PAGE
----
next day
all days

View: session overviewtalk overview

10:15-11:30 Session 1: Welcome and Keynote 1

All times listed are in CET (GMT +1).

Teaching Software Verification using Snap!

ABSTRACT. With the progress in deductive program verification research, new tools and techniques have become available to reason about non-trivial programs written in widely-used programming languages. However, deductive program verification remains an activity for experts, with ample experience in programming, specification and verification. We would like to change this situation, by developing program verification techniques that are available to a larger audience. Therefore, in this presentation, we show how we developed program verification support for Snap!. Snap! is a visual programming language, aiming in particular at high school students. We support both static and dynamic verification of Snap! programs. Moreover, we also outline how program verification in Snap! could be introduced to high school students in a classroom situation.

12:00-13:00 Session 2: Semantics & Proofs 1

All times listed are in CET (GMT +1).

Formal Verification of Parallel Stream Compaction and Summed-Area Table Algorithms

ABSTRACT. Dedicated many-core processors such as GPGPUs, enable programmers to design and implement parallel algorithms to optimize performance. The stream compaction and summed-area table algorithms are two examples where parallel versions have been proposed in the literature with substantial speed ups compared to sequential counterparts. Since these two algorithms are widely used, their correctness is of the utmost importance, i.e., the algorithms must be functionally correct and their implementations must be memory safe. These algorithms use the parallel prefix sum algorithm internally. In our previous work, we verified two parallel prefix sum algorithms. In this paper, we show how we can reuse a verified sub-function (i.e., prefix sum) to prove more complicated algorithms (i.e., stream compaction and summed area table) in a modular way with less effort. Moreover, we demonstrate that it is feasible in practice to verify larger case studies by building the verification of the complicated algorithm on top of the basic one. To show the correctness of the algorithms, we use deductive program verification based on permission-based separation logic, which is supported by the program verifier VerCors. To the best of our knowledge, we are the first to verify functional correctness of the parallel stream compaction and summed-area table algorithms for an arbitrary array size, using tool support.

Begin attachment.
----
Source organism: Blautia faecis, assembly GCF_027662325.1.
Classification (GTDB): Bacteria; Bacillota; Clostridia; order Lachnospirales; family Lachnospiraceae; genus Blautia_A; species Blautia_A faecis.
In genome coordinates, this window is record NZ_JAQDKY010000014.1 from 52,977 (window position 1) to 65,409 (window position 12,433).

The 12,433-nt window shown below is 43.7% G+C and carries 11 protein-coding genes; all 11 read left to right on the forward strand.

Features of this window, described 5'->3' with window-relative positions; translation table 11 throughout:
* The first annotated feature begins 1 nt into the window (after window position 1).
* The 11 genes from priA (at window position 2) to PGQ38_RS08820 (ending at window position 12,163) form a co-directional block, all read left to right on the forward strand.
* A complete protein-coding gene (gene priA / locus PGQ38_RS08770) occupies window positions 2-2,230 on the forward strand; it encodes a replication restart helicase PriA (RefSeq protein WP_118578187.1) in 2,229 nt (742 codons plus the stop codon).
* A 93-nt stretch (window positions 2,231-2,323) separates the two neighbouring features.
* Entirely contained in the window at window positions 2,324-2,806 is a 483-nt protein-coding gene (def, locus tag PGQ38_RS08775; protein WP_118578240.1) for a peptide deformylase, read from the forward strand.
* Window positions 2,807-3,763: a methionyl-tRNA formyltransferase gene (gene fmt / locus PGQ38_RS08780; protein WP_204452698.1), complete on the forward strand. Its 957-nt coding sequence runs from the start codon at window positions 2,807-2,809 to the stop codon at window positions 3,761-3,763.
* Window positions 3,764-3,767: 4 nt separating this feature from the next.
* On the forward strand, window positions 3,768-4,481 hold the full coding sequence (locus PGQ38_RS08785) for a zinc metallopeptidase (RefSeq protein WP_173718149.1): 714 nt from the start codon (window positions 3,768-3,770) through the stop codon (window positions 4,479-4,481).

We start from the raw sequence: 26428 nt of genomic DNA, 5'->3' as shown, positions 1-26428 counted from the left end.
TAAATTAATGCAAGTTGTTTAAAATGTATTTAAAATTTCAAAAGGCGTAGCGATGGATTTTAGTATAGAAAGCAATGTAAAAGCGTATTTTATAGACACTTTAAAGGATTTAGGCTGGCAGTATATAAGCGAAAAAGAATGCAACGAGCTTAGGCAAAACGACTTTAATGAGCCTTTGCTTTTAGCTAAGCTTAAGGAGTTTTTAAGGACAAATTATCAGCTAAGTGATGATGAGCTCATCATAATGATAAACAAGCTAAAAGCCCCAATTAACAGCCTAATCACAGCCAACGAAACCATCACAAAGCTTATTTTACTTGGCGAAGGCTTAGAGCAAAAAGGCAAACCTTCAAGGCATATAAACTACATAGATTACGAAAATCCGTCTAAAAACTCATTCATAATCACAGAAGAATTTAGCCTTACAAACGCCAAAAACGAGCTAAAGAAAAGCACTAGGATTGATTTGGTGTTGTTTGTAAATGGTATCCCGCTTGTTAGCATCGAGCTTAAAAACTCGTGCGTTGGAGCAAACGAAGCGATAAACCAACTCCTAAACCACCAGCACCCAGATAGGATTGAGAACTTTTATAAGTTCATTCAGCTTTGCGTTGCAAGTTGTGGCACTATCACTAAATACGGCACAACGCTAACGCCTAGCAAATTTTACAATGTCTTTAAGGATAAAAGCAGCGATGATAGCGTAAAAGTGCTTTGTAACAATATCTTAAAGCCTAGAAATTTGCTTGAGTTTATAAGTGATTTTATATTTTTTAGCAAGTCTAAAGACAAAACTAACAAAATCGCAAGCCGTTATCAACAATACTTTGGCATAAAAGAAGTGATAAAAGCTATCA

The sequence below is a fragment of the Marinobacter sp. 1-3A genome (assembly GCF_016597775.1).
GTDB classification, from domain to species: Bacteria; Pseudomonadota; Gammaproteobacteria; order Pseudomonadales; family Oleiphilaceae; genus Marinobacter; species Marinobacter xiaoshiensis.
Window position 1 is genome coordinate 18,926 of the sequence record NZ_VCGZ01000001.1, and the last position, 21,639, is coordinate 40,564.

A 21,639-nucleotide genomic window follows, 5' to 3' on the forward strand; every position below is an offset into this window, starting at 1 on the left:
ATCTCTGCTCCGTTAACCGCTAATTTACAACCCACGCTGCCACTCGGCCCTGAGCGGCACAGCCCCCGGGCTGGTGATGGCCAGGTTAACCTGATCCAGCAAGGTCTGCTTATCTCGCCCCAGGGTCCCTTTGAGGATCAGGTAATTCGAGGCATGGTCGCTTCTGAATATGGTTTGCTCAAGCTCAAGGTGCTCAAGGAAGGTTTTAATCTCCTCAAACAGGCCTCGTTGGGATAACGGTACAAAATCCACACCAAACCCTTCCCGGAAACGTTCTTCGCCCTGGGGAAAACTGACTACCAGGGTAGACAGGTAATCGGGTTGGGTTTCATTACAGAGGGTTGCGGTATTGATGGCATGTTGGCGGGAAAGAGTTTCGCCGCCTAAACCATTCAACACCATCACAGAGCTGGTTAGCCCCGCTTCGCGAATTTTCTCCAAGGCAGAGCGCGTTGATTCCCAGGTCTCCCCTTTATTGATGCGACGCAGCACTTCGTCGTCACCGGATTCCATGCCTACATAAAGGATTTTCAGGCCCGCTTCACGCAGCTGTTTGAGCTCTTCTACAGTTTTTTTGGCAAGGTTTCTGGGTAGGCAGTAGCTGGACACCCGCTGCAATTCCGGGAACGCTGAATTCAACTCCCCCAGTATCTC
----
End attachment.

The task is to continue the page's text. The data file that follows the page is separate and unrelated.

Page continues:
CiMPG+F: A Proof Generator & Fixer-upper for CafeOBJ Specifications

ABSTRACT. CafeOBJ is a language for writing formal specifications of software and hardware systems. It implements equational logic by rewriting and has been used to verify properties of systems using both proof scores and theorem proving. In this paper, we present CiMPG+F, an extension of the CafeInMaude interpreter that, for a large class of CafeOBJ specifications, (i) generates complete proofs from scratch and (ii) fixes incomplete proof scores. CiMPG+F allowed us to prove from scratch the correctness of different protocols, giving us confidence in the %applicability of the approach.

Proof-theoretic Conservative Extension of HOL with Ad-hoc Overloading
PRESENTER: Arve Gengelbach

ABSTRACT. Logical frameworks are often equipped with an extensional mechanism to define new symbols. The definitional mechanism is expected to be conservative, i.e. it shall not introduce new theorems of the original language. The theorem proving framework Isabelle implements a variant of higher-order logic where constants may be ad-hoc overloaded, allowing a constant to have different definitions for non-overlapping types. In this paper we prove soundness and completeness for the logic of Isabelle/HOL with general (Henkin-style) semantics, and we prove model-theoretic and proof-theoretic conservativity for theories of definitions.

14:00-15:00 Session 3: Semantics & Proofs 2

All times listed are in CET (GMT +1).

Implementation correctness for Replicated Data Types, categorically